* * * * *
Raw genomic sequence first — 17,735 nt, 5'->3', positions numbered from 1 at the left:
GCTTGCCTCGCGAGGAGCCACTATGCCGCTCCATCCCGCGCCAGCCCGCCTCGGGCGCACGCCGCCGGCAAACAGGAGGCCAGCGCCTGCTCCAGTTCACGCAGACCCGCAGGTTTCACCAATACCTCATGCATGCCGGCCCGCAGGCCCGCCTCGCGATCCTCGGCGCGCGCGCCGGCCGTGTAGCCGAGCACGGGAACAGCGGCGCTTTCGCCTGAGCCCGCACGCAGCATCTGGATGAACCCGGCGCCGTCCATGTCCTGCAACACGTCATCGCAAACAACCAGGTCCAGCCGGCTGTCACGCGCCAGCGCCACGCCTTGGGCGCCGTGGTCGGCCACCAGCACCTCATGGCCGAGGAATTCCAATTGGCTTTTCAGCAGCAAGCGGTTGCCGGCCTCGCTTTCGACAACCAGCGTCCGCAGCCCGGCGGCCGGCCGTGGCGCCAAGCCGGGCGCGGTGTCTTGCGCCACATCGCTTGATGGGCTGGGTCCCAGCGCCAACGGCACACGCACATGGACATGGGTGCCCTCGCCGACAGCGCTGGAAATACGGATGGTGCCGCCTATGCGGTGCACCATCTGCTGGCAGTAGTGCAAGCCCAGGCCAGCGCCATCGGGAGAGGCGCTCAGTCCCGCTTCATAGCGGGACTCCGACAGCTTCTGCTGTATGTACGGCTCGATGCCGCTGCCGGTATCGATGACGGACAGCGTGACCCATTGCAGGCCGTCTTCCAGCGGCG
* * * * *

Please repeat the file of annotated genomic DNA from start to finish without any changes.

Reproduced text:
Raw genomic sequence first — 17,735 nt, 5'->3', positions numbered from 1 at the left:
GCTTGCCTCGCGAGGAGCCACTATGCCGCTCCATCCCGCGCCAGCCCGCCTCGGGCGCACGCCGCCGGCAAACAGGAGGCCAGCGCCTGCTCCAGTTCACGCAGACCCGCAGGTTTCACCAATACCTCATGCATGCCGGCCCGCAGGCCCGCCTCGCGATCCTCGGCGCGCGCGCCGGCCGTGTAGCCGAGCACGGGAACAGCGGCGCTTTCGCCTGAGCCCGCACGCAGCATCTGGATGAACCCGGCGCCGTCCATGTCCTGCAACACGTCATCGCAAACAACCAGGTCCAGCCGGCTGTCACGCGCCAGCGCCACGCCTTGGGCGCCGTGGTCGGCCACCAGCACCTCATGGCCGAGGAATTCCAATTGGCTTTTCAGCAGCAAGCGGTTGCCGGCCTCGCTTTCGACAACCAGCGTCCGCAGCCCGGCGGCCGGCCGTGGCGCCAAGCCGGGCGCGGTGTCTTGCGCCACATCGCTTGATGGGCTGGGTCCCAGCGCCAACGGCACACGCACATGGACATGGGTGCCCTCGCCGACAGCGCTGGAAATACGGATGGTGCCGCCTATGCGGTGCACCATCTGCTGGCAGTAGTGCAAGCCCAGGCCAGCGCCATCGGGAGAGGCGCTCAGTCCCGCTTCATAGCGGGACTCCGACAGCTTCTGCTGTATGTACGGCTCGATGCCGCTGCCGGTATCGATGACGGACAGCGTGACCCATTGCAGGCCGTCTTCCAGCGGCG